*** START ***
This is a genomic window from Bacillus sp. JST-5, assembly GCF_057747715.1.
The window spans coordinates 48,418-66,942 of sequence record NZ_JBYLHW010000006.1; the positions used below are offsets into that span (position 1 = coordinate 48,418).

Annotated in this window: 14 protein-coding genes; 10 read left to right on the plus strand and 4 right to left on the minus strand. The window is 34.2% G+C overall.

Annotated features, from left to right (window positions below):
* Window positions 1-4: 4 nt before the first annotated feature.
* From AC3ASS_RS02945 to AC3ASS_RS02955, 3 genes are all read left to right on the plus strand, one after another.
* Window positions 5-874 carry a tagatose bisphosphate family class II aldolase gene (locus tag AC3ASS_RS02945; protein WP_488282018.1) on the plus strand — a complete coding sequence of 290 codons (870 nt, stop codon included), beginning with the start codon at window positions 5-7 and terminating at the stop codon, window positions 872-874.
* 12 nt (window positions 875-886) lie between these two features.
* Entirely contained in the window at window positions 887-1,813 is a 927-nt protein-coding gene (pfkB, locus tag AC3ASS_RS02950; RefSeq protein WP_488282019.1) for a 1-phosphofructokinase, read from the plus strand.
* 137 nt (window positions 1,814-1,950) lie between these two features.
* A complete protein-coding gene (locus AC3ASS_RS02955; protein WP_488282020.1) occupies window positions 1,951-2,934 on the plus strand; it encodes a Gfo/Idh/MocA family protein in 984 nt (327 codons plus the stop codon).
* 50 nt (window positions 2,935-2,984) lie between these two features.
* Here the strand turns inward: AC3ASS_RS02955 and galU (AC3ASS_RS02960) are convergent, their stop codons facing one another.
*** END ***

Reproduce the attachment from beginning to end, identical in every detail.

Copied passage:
This is a genomic window from Bacillus sp. JST-5, assembly GCF_057747715.1.
The window spans coordinates 48,418-66,942 of sequence record NZ_JBYLHW010000006.1; the positions used below are offsets into that span (position 1 = coordinate 48,418).

Annotated in this window: 14 protein-coding genes; 10 read left to right on the plus strand and 4 right to left on the minus strand. The window is 34.2% G+C overall.

Annotated features, from left to right (window positions below):
* Window positions 1-4: 4 nt before the first annotated feature.
* From AC3ASS_RS02945 to AC3ASS_RS02955, 3 genes are all read left to right on the plus strand, one after another.
* Window positions 5-874 carry a tagatose bisphosphate family class II aldolase gene (locus tag AC3ASS_RS02945; protein WP_488282018.1) on the plus strand — a complete coding sequence of 290 codons (870 nt, stop codon included), beginning with the start codon at window positions 5-7 and terminating at the stop codon, window positions 872-874.
* 12 nt (window positions 875-886) lie between these two features.
* Entirely contained in the window at window positions 887-1,813 is a 927-nt protein-coding gene (pfkB, locus tag AC3ASS_RS02950; RefSeq protein WP_488282019.1) for a 1-phosphofructokinase, read from the plus strand.
* 137 nt (window positions 1,814-1,950) lie between these two features.
* A complete protein-coding gene (locus AC3ASS_RS02955; protein WP_488282020.1) occupies window positions 1,951-2,934 on the plus strand; it encodes a Gfo/Idh/MocA family protein in 984 nt (327 codons plus the stop codon).
* 50 nt (window positions 2,935-2,984) lie between these two features.
* Here the strand turns inward: AC3ASS_RS02955 and galU (AC3ASS_RS02960) are convergent, their stop codons facing one another.